The core of the DTD is to make accurate delay compensation for the array signals received in all directions so as to ensure fast and accurate search and location. The current A/D sampling rate is limited and can not be infinitely high, so the delay precision of the array signal is limited. The traditional methods of improving delay precision can be divided into two types: analog and digital. Cao and Shang (2006) proposed a method of analog Time Delay Units (TDUs), but the cost is high, the volume is large and the stability is not high. In contrast, the digital delay method, represented by the fractional delay technique, is simpler and easier to implement. The performance of traditional fractional time delay filters such as Lagrange interpolation filter and Farrow structure filter, deteriorate at the condition of close to half Nyquist sampling rate (Du, Song and Cao, 2013), which results in the attenuation of higher frequency signal in beamforming. Soontornwong, Chivapreecha, and Pradabpet (2012) described the amplitude frequency response and group delay response of the third order Hermite fractional delay filter with the backward difference, the second order central difference and the fourth order central difference. Tseng and Lee (2012) proposed the design method of Hermite filter to reduce the frequency response error. Subsequently, Du, Song, et al. (2015) verified the performance optimization of the Hermite fractional delay filter for beamforming in Ultra-wideband (USB) radar, but it only considered the analysis of a single delay amount.
Zhang, Jianli (National Marine Data & Information Service) | Wang, Hui (National Marine Data & Information Service) | Fan, Wenjing (National Marine Data & Information Service) | Li, Wenshan (National Marine Data & Information Service) | Gao, Tong (National Marine Data & Information Service) | Liu, Qiulin (National Marine Data & Information Service)
Based on the observing data from 1980 to 2016 of 24 tide gauges, the long term tide variation/change along the China coast are investigated. Results show that the mean sea levels, M2 constituent amplitudes, mean tidal ranges, mean high tide levels, mean low tide levels along the China coast show rising trends, at the average rate of 0.32 cm/year, 0.09 cm/year, 0.31 cm/year, 0.51 cm/year, 0.19 cm/year, respectively. From the northern Yellow Sea to Hangzhou Bay, the mean tidal ranges increase significantly, with the values of 0.50-1.30 cm/year. The mean tidal ranges along China coast have obvious 18.61 year cycle variation, which the amplitude is more than 20 cm on the Beibu Gulf coast.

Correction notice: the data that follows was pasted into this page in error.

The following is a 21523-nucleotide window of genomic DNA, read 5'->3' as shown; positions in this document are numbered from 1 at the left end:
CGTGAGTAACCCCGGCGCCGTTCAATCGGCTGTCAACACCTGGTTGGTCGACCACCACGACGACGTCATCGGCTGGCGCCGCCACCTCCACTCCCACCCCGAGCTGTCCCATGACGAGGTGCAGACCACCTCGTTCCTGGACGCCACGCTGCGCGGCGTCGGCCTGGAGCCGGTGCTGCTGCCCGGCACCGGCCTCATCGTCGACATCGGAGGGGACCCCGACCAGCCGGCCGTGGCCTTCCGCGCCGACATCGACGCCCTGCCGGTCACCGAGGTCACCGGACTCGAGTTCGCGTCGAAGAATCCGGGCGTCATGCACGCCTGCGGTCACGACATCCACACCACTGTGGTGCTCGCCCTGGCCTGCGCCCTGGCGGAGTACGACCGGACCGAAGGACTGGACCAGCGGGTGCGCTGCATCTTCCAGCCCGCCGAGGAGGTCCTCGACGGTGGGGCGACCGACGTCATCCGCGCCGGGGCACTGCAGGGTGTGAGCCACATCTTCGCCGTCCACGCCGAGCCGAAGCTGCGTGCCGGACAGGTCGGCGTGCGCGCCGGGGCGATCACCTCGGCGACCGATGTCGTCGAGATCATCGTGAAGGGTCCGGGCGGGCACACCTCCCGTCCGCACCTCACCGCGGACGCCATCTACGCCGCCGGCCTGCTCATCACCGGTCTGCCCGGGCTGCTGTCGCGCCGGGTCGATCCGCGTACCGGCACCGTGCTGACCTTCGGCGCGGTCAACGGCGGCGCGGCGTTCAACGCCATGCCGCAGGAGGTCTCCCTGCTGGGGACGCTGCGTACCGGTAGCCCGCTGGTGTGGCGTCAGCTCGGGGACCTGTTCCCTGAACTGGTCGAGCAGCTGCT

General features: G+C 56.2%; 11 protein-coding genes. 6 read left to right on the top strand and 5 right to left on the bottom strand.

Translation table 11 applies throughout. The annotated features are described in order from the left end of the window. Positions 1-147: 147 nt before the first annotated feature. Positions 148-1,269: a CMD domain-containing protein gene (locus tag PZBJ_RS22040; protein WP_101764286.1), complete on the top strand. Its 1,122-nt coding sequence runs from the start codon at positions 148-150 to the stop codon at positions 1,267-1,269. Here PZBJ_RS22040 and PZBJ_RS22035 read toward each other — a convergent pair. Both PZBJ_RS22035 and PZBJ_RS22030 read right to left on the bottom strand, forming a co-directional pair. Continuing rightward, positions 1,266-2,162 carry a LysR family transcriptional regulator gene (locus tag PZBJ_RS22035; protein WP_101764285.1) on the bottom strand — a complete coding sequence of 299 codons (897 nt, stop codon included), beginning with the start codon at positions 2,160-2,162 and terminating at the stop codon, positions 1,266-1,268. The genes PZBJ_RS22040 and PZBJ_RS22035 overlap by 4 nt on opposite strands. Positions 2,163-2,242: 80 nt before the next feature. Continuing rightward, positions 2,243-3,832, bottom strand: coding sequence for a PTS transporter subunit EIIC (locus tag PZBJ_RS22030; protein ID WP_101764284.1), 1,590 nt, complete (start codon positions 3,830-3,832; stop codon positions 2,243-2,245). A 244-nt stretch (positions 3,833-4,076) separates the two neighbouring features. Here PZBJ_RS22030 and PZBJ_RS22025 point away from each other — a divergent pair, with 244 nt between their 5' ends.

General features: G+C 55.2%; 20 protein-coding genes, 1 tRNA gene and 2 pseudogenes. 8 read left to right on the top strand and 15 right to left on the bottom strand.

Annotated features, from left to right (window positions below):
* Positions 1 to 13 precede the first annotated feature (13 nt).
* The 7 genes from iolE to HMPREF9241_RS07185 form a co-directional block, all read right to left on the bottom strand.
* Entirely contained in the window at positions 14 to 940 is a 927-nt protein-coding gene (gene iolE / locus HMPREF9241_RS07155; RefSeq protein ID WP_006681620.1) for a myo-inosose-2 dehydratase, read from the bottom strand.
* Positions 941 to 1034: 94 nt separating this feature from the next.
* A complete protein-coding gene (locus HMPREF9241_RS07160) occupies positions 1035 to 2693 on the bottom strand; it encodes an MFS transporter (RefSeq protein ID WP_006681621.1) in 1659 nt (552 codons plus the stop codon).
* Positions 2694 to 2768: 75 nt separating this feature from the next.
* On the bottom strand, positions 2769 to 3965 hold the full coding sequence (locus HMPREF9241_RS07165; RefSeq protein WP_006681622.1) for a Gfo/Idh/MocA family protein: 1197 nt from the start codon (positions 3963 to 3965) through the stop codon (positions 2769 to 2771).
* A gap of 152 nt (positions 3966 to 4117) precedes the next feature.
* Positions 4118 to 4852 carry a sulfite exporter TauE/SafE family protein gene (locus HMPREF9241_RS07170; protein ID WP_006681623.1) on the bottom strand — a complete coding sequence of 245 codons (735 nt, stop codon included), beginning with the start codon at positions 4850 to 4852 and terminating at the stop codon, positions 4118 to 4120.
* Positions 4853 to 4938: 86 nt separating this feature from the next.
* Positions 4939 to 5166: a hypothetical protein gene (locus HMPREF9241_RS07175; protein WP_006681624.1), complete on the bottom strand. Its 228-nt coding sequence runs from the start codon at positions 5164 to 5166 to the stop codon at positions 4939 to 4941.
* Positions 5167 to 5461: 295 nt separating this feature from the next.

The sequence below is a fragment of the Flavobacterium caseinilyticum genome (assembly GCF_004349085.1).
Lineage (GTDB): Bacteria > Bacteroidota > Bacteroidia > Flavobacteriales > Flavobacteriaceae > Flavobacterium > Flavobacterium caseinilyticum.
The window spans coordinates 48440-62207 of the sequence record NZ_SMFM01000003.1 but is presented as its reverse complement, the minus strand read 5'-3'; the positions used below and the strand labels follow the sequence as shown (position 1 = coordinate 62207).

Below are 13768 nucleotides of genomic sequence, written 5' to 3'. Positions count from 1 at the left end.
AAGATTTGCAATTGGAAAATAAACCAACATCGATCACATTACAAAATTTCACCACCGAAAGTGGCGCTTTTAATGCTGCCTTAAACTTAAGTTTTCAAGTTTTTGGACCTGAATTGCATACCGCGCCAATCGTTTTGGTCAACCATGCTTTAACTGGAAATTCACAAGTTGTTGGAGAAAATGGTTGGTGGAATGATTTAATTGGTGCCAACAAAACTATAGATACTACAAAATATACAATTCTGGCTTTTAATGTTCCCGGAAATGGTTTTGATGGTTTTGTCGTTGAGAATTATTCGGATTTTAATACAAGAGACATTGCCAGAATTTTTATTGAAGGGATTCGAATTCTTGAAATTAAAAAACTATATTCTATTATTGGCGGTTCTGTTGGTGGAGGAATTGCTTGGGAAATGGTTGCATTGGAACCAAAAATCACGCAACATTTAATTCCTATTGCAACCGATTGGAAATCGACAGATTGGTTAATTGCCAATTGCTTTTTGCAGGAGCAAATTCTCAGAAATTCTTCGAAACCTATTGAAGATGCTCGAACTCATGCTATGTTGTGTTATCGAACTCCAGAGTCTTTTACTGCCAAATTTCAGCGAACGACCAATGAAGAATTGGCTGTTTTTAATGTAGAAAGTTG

In the last hundred years, the global climate is experiencing the change with a main characteristic of warming. It is pointed out in the fifth IPCC (2013) that the global mean surface temperature rising rate is about 0.012 °C /year during 1951-2012, and during 1971-2010, the global mean sea level has been rising at a rate of about 0.02 cm/year caused by the thermal expansion of sea water, the melting of land glaciers and polar ice sheets. Sea level rise can increase the frequency and effects of occurrence of storm surge, flooding, erosion, salinization and inundation of low-lying land in coastal areas (Chen, 1997).